“I’m hungry.” –Unnamed Facebook friend
“Ugh. So much laundry. #Housework” –Unnamed tweeter
“So what?” The followers of these people
We all know someone who shares too much. So much, so often in fact, that they run at risk of turning followers off, causing them to unsubscribe entirely or, horror of horrors, unfriend.
It’s one thing to annoy your personal friends, but when you’re using social media to promote your business or association, you could be risking your professional reputation.
Think about it. You wouldn’t send direct mail ads every day. You wouldn’t make the same sales call several times a day, but that’s exactly how a news feed full of your tweets and posts can be interpreted.
There are a couple ways to fall into a toxic-content trap.
1) Post constantly
Your members, customers, and partners use social media for a variety of reasons, but chances are they don’t want the “Your Association” show. The key is to time your messages so that they seamlessly interact with their friends and other pages’ content.
2) Post irrelevant content
We’re not suggesting that anything you post is irrelevant. It’s important to you, but what about your subscribers and followers? Your posts have to be a blend of what you want them to know and what they can use or would enjoy seeing.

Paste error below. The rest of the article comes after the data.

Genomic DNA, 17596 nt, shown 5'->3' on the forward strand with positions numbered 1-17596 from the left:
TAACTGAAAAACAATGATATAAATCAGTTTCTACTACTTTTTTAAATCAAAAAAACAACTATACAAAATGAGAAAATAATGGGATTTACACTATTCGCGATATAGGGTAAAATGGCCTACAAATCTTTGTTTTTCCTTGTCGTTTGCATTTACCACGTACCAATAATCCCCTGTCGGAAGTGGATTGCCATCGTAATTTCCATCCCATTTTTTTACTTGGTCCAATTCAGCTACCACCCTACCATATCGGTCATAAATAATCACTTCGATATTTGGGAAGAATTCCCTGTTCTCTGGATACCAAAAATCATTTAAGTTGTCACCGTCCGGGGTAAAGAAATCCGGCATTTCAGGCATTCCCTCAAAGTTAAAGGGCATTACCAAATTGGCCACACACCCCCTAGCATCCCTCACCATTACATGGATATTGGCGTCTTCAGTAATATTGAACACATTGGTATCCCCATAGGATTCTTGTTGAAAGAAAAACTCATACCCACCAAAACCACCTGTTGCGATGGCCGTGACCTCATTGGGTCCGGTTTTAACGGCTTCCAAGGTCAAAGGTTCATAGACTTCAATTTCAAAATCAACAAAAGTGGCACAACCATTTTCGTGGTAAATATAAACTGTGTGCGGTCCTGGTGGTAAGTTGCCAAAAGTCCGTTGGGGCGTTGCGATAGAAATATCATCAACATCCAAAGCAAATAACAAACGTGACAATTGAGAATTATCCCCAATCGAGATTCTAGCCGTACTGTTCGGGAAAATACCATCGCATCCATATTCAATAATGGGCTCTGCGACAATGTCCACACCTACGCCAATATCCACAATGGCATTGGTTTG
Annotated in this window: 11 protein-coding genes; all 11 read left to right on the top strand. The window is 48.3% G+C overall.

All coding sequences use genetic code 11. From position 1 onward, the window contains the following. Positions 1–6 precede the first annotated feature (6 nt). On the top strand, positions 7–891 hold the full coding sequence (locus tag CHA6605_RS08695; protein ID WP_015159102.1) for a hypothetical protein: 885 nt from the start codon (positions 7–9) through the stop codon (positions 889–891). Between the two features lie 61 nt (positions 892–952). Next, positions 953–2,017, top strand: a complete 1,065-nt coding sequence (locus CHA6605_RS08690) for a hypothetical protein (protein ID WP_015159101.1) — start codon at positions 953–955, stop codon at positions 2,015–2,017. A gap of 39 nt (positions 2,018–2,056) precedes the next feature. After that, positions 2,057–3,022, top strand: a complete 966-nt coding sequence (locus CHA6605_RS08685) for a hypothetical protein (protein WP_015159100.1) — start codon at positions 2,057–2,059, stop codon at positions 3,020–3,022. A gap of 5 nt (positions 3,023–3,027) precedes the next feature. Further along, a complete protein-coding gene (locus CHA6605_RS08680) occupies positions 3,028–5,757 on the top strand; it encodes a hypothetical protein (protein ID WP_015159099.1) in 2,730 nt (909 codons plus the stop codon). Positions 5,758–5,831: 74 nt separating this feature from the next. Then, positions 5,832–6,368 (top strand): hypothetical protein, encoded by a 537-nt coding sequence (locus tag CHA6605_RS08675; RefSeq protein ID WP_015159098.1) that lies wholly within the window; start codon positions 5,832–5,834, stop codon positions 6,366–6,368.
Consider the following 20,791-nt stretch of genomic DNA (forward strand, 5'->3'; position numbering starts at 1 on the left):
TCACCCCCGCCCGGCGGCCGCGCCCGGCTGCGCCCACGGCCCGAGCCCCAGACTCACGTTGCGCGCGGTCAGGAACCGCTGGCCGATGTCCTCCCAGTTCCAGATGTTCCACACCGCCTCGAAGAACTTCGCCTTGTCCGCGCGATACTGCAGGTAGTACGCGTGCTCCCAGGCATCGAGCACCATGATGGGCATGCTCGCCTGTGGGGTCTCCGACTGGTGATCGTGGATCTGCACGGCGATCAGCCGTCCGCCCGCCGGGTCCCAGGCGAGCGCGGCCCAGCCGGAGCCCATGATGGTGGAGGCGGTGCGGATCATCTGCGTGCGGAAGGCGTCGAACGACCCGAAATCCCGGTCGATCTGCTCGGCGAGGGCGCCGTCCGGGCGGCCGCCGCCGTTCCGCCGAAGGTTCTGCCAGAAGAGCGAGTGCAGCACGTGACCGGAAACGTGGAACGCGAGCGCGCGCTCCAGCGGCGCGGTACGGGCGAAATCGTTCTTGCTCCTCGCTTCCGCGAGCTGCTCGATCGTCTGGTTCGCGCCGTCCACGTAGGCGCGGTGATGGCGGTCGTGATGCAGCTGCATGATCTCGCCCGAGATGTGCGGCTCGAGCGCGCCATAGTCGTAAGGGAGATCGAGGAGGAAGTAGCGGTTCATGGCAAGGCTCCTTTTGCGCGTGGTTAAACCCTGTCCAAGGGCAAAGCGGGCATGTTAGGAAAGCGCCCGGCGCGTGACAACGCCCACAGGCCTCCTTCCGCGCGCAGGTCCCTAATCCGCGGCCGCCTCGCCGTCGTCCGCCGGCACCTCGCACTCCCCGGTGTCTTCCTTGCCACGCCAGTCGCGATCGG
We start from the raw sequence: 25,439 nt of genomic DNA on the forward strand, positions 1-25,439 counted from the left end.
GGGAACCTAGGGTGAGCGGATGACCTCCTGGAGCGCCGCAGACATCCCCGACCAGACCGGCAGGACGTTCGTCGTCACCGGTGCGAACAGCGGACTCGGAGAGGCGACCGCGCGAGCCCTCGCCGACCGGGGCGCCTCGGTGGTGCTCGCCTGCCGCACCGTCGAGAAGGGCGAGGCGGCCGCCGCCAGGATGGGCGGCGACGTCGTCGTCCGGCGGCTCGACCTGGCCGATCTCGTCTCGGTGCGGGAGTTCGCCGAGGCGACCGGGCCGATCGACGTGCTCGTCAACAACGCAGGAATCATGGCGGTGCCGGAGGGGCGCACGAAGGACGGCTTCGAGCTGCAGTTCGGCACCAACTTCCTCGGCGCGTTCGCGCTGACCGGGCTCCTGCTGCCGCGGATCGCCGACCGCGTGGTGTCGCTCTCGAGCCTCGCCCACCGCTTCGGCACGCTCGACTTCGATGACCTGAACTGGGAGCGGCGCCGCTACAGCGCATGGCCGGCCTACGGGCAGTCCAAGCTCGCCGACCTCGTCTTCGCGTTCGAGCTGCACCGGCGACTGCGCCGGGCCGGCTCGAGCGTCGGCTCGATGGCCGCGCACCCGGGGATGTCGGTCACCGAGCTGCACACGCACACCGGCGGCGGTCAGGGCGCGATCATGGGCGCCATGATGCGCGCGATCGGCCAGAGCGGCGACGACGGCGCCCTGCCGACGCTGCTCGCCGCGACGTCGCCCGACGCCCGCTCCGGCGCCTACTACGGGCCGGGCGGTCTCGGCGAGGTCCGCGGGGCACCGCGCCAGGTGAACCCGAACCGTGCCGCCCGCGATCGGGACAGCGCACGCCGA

3) Post long or boring content
If it requires a “read more” button, it’s too long. Also if you have to abbreviate your content to the point that your message is unrecognizable or looks like a teenager wrote it, it’s too long.
If, at any point, you find yourself screaming at your laptop you're probably doing something wrong.
Some helpful tips
1) Keep it short and sweet. Think “T-shirt”
If your content would fit nicely on a t-shirt or a bumper sticker, it’s very share-able. Shares and retweets are good! They get your name out to strangers by way of someone they trust, your mutual friend.
2) Check your analytics and insights
You can tell a lot about your audience thanks to these handy web tools. Try and get a read of your peak audience times. As a basic rule, working professionals tend to hit high points on line during their lunch hours. You never know, though. Your audience might be different!
3) Keep it multimedia
Text-only messages are so 2005. It’s so easy to share photos and video on facebook and twitter that you would be left behind if you didn’t. And why wouldn’t you? Multimedia messages are sharp and creative and eye-catching, and add another dimension to your content.
If you’re smart about your social media use, you can potentially reach hundreds or even thousands of people. Just try not to tweet about what you had for lunch!